Social Media: Not Just Idle Chatter
A healthy dose of the World Wide Web might be just what the
IN TODAY'S MUSIC-DOWNLOADING, photo-uploading
world, it's tempting to think social media is all about
entertainment. But a healthy new horizon awaits health seekers
savvy enough to tap into technology. "Social media is bringing
health within arm's reach," says Jay Bernhardt, Ph.D., MPH,
director of the National Center for Health Marketing at the Centers
for Disease Control.
Here's how social media can help your health.
>> Organizing goals. When it comes to healthy
decisions, setting goals is half the battle. Sites such as
RememberTheMilk and Google Calendar help you organize your
health-related tasks and send yourself reminders.
>> Getting motivated. If weight loss is on
your mind, virtual weight-loss blogs and websites allow you to
"see" a simulated version of yourself at a lower weight. Meetup can
help you connect with others who are health-minded. Creating a
Facebook group around a health goal can foster online
>> Tracking your progress. Sites such as
Fitday and FitTracker can help chart your progress with weight,
exercise and food goals. At iStats, you can "work out" with
friends, comparing your results. Search "online fitness
communities" to find a good fit.
>> Tapping health resources. From 24/7 access
to fitness videos and cooking shows to finding the proper technique
for lifting weights, YouTube houses a veritable healthy living
library. Need to find a healthy restaurant? Yelp can help. Another
site called Healthranker invites participants to share and rank
health-related news items.
>> Gaining new perspectives. "Mommy blogging"
sites offer a forum for shared parenting tips and tricks. Work-life
balance blogs invite discussions on how to manage family, work and
friends. From job stress to caring for aging adults, the
blogosphere provides fresh perspective.
>> Finding information fast. During the
recent H1N1, or "swine flu," outbreak, YouTube posted CDC videos on
the virus on its home page. "During emergencies, sites like YouTube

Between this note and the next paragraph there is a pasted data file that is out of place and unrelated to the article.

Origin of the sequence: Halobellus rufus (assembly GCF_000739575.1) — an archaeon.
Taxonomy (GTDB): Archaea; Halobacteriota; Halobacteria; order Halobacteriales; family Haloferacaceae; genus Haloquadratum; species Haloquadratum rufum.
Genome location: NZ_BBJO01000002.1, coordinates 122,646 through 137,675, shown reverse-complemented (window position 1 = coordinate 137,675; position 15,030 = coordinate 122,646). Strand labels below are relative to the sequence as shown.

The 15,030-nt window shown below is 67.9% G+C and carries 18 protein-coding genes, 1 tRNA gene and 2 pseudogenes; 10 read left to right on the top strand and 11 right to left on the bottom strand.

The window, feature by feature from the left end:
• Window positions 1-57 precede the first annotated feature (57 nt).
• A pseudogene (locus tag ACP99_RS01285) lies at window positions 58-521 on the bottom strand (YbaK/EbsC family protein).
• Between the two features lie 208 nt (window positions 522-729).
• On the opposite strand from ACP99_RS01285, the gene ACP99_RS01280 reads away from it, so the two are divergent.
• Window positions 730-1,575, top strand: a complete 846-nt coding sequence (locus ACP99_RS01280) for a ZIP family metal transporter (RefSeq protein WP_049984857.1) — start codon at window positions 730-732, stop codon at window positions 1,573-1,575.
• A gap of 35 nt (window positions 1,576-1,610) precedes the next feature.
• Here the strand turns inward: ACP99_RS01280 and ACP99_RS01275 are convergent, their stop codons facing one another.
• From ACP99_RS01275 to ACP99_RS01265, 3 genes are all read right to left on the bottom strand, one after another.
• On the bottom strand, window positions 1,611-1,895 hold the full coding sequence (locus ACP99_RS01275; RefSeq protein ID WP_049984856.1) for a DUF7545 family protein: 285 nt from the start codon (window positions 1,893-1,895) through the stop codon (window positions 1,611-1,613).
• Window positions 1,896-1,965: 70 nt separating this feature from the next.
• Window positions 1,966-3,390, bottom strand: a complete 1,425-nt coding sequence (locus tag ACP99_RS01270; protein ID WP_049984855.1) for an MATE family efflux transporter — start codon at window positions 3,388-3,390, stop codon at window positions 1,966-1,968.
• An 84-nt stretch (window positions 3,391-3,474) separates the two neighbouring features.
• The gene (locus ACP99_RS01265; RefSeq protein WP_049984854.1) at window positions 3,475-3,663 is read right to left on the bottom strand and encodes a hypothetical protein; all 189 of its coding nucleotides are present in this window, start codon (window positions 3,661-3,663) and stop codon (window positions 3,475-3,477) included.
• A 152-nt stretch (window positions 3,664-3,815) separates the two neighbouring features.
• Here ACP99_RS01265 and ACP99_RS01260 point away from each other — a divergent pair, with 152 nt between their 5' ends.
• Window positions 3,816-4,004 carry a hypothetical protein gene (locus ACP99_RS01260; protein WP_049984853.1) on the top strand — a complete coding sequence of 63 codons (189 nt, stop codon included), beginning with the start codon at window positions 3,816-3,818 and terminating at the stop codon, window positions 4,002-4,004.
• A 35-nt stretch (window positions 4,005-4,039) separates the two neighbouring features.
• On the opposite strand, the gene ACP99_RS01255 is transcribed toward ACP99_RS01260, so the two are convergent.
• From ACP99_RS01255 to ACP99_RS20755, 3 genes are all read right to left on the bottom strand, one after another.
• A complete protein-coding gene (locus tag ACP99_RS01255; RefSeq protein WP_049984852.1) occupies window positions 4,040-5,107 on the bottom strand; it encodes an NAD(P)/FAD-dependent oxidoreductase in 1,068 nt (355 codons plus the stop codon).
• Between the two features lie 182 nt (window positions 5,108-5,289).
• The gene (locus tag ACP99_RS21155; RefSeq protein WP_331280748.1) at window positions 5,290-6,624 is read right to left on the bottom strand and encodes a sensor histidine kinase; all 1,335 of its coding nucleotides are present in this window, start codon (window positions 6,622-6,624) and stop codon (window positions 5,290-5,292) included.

get health messages out almost in real time," Dr. Bernhardt
>> Making new "friends." Having friends is
healthy. Just last year, Harvard researchers found that friends
promote brain health. Enter Facebook, Twitter and MySpace. Not only
can online friends foster a sense of connectedness, but they can be
a major source of health information. "When people get accurate and
relevant health information from their friends- Facebook, MySpace
or real-life friends- that information is very important," Dr.
>> Seeking support. When a health condition
arises, knowing you are not alone is critical. Sites such as
patientslikeme.com connect members living with serious health
conditions. Imtooyoungforthis.org is a place for young cancer
patients to convene. Dailystrength.org offers online groups where
users can exchange advice, treatment experiences and support.
>> Helping others. If you have health
insights to share with others, why not join an online community- or
start your own? When author and new mom Amy Tenderich was diagnosed
with type 1 diabetes in 2004, she turned to the Internet for
support. Finding none, she started her own diabetes information and
support blog. "I was frustrated because I hadn't found connections
with other real people," she says.
In the end, of course you can't use Facebook to displace
friendships or online communities to replace your neighbors, but
social media sites are creating connections that can lead to
healthier living. How tweet is that?
-By Laurie Davies